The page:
• This can be illustrated using the example of FIG. 6. Suppose, for example, that the user wishes to retain segment 140, segment 144, and segment 148 in a shortened recorded timeline. The user would thus discard recorded segments 142 and 146. Although these segments are separated by background access events 132, the segments could also be separated by any other relevant action 130, period of time, etc. As may be seen in FIG. 6, one of the background access events 132 separates each of the sequential segments.
  • As may also be seen in FIG. 6, the background access event 132 separating segment 140 from segment 142 also divides a period of interest 134 contained on the audio timeline 124. In some instances, the new recorded session may be assembled by simply slicing the various timelines at the selected locations (such as the background access events 132) regardless of whether a portion of audio might be cut off mid-sentence or mid-word and by assembling the new recorded session from the selected segments. Alternatively, the new recorded session may be assembled more selectively by slicing the various timelines at different locations and adding additional time to certain timelines to account for discrepancies.
  • FIG. 7 illustrates a new recorded session and its component timelines using such a procedure. In this example, the period of interest 134 that extended through the background access event 132 separating segment 140 from segment 142 has been retained in its entirety, and a short period of time has been added to the events timeline 122 and the background file timeline 126 so that the subsequent actions 130 and background access events 132 remain synchronized with the subsequent audio without losing a portion of the period of interest 134. Thus, the new recorded session contains all of segment 140, segment 144, and segment 148, along with a small additional portion of the audio of segment 142. The option to retain this additional segment of audio may be selected by the recording user, the playback user, or it may be automatically selected by the system according to various rules and/or algorithms.
  • As may be appreciated from the foregoing description, the editing of recorded sessions to create new sessions from various segments may be easily performed simply by including and discarding various segments of audio, certain actions 130 and background access events 132, and certain background files. In some instances, a new recorded session is created and the old recorded session remains intact and available for viewing or for creating other modified recorded sessions. Indeed, as the data for the new recorded session is almost entirely contained in the original recorded session with only very minor additional data included to indicate how the original should be sliced and reassembled for playback, the modified recorded session can be easily transmitted together with the original with very little additional data transfer capacity or transmission delay involved.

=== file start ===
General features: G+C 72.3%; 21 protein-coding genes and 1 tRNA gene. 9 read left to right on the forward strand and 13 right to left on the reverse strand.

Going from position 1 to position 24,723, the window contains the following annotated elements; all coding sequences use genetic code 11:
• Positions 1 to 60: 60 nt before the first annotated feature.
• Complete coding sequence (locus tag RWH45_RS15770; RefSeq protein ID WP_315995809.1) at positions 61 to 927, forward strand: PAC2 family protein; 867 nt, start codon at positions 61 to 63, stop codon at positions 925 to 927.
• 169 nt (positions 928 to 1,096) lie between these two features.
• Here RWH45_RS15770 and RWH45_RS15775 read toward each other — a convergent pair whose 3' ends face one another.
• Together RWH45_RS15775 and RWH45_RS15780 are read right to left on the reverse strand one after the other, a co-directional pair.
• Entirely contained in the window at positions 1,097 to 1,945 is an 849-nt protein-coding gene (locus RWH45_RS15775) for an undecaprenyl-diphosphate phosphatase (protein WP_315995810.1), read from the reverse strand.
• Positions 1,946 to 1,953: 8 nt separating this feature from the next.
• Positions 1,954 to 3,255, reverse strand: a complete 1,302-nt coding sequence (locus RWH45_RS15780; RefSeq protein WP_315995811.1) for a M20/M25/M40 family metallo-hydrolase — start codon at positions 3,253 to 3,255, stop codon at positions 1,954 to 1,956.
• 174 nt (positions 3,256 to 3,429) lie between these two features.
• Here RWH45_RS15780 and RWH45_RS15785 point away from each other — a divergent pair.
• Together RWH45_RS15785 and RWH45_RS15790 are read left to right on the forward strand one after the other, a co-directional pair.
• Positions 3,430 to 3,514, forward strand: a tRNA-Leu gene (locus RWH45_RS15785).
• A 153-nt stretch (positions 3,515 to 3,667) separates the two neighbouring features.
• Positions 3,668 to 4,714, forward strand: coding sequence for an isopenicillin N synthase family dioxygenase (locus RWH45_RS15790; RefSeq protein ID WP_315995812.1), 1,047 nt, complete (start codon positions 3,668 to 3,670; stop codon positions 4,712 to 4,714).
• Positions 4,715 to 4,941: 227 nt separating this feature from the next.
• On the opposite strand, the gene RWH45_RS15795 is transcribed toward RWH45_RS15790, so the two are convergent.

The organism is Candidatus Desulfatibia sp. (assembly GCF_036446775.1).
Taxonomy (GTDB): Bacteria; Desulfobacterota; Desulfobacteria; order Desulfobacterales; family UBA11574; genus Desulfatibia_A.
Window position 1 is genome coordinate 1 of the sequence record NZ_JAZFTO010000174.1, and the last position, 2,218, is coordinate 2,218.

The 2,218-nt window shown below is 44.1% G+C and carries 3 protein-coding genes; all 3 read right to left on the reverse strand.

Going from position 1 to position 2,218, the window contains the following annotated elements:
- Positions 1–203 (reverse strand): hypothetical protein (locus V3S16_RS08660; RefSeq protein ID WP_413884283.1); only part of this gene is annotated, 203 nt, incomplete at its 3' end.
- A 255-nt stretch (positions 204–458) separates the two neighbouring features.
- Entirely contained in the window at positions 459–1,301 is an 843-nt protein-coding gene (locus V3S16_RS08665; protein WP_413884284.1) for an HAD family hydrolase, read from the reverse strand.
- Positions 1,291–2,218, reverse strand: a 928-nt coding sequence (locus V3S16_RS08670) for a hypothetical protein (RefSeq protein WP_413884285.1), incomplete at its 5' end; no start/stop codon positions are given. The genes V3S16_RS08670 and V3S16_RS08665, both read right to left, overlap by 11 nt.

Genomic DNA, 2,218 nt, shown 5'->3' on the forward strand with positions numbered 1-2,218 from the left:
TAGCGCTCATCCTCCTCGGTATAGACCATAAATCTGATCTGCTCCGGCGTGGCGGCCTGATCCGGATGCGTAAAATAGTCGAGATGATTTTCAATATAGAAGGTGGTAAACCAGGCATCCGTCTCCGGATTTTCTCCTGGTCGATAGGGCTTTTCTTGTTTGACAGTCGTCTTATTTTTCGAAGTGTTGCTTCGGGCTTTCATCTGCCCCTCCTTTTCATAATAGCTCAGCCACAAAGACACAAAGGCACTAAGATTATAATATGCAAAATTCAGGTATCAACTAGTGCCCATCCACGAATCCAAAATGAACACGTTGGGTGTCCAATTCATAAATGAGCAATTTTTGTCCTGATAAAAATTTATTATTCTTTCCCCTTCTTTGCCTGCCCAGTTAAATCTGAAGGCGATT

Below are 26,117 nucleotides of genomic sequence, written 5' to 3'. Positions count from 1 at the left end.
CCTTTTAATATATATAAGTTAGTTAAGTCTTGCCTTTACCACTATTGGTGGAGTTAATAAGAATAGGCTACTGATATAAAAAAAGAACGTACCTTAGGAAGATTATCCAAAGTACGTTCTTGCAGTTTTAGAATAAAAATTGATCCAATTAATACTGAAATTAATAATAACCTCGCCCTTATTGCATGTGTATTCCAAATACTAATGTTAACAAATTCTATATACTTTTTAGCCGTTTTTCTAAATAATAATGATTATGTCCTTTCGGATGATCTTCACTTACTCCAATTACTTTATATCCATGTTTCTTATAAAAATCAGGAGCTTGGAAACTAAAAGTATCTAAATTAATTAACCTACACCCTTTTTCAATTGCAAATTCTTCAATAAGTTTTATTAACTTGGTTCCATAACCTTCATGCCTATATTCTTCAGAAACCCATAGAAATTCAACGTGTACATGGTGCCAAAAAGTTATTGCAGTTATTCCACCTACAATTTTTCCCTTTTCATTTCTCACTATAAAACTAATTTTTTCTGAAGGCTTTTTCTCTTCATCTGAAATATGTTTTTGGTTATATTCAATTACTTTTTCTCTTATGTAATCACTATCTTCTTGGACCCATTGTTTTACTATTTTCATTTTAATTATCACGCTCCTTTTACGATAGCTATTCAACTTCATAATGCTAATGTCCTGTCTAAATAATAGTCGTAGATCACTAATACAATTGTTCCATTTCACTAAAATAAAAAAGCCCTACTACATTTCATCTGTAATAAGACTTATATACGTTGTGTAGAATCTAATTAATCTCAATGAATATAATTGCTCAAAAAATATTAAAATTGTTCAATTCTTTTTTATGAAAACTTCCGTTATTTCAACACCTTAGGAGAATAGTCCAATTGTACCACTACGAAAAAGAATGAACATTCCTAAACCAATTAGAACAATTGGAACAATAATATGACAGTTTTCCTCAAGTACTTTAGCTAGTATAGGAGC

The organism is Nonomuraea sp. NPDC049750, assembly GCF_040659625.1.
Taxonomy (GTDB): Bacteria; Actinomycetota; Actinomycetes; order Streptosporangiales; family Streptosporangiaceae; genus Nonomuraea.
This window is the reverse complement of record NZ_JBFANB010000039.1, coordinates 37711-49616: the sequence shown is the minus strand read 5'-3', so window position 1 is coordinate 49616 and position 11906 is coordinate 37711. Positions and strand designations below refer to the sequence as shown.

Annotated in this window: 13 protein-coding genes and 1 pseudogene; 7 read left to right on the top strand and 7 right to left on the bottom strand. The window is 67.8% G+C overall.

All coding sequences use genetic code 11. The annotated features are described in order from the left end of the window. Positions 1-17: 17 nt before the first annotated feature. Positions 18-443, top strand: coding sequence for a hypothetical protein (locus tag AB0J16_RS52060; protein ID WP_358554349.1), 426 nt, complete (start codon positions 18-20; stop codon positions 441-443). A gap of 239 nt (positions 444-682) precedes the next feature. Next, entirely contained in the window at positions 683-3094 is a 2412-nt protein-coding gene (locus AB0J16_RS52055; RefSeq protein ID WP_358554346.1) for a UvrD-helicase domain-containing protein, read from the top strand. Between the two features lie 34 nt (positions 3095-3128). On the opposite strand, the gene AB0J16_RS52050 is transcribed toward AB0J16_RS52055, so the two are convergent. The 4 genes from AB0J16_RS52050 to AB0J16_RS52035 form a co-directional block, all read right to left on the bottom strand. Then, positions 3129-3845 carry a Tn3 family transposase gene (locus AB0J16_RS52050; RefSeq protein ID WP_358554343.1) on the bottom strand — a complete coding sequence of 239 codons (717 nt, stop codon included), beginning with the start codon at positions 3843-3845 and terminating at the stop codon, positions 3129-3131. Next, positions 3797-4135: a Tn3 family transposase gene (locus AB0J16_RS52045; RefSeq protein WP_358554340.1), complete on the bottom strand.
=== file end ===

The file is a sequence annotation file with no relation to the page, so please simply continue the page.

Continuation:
• Because the action information is maintained in native data and recorded audio as discussed herein the act of creating new recorded sessions in this fashion can be extraordinarily easy from the point of view of the editing user. Indeed, a system may display a recorded session for editing as a series of slides corresponding to the various segments. The user could simply select the segments to be included or excluded (such as by clicking on radio buttons or the like, or any other selection mechanism known in the art), and with a few clicks a new recorded session could be rapidly created. If desired, options could even be provided to reorder segments from the recorded session and/or to import segments from other recorded sessions into the new session. Thus, embodiments of the invention provide maximum flexibility and ease of use in recording sessions, modifying and annotating the recorded sessions, and distributing the various recorded sessions with minimal data requirements.
  • The present invention may be embodied in other specific forms without departing from its spirit or essential characteristics. The described embodiments are to be considered in all respects only as illustrative and not restrictive. The scope of the invention is, therefore, indicated by the appended claims, rather than by the foregoing description. All changes which come within the meaning and range of equivalency of the claims are to be embraced within their scope.

Claims (20)

    What is claimed and desired to be secured by Letters Patent is:
  1. 1. A non-transitory computer-readable medium containing computer program code for executing a method for recording a computer-based session comprising events and accompanying audio information, the method comprising:
    recording an event received at a computer device, the event being recorded in a format that does not involve a video screen shot of the event;
    recording audio information received at the computer device, the audio information being received in temporal proximity to the event; and
    storing the recorded event and the recorded audio information as a recorded session.
  2. 2. A computer-readable medium as recited in claim 1, wherein the recorded event is one of a plurality of events recorded at the computer device, each of the plurality of events being linked to a point in time in the recorded audio information in the recorded session.
  3. 3. A computer-readable medium as recited in claim 1, where the method further comprises:
    determining that the recorded event involves accessing a file or data; and
    making a determination as to whether to store the accessed file or data with the recorded event in the recorded session.
  4. 4. A computer-readable medium as recited in claim 3, wherein the method further comprises storing the accessed file or data with the recorded session.
  5. 5. A computer-readable medium as recited in claim 4, wherein the method further comprises making a determination as to a state of the file or data to be stored with the recorded session.